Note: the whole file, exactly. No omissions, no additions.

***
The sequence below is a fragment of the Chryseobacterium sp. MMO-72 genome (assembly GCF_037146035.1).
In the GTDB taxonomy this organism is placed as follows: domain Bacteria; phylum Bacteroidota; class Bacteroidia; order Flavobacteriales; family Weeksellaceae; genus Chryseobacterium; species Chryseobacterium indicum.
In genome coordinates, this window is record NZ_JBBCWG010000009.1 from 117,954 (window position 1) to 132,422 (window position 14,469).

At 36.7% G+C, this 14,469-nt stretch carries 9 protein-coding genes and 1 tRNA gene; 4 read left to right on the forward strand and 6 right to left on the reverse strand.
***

The sequence below is a fragment of the Chryseobacterium sp. MMO-72 genome (assembly GCF_037146035.1).
In the GTDB taxonomy this organism is placed as follows: domain Bacteria; phylum Bacteroidota; class Bacteroidia; order Flavobacteriales; family Weeksellaceae; genus Chryseobacterium; species Chryseobacterium indicum.
In genome coordinates, this window is record NZ_JBBCWG010000009.1 from 117,954 (window position 1) to 132,422 (window position 14,469).

At 36.7% G+C, this 14,469-nt stretch carries 9 protein-coding genes and 1 tRNA gene; 4 read left to right on the forward strand and 6 right to left on the reverse strand.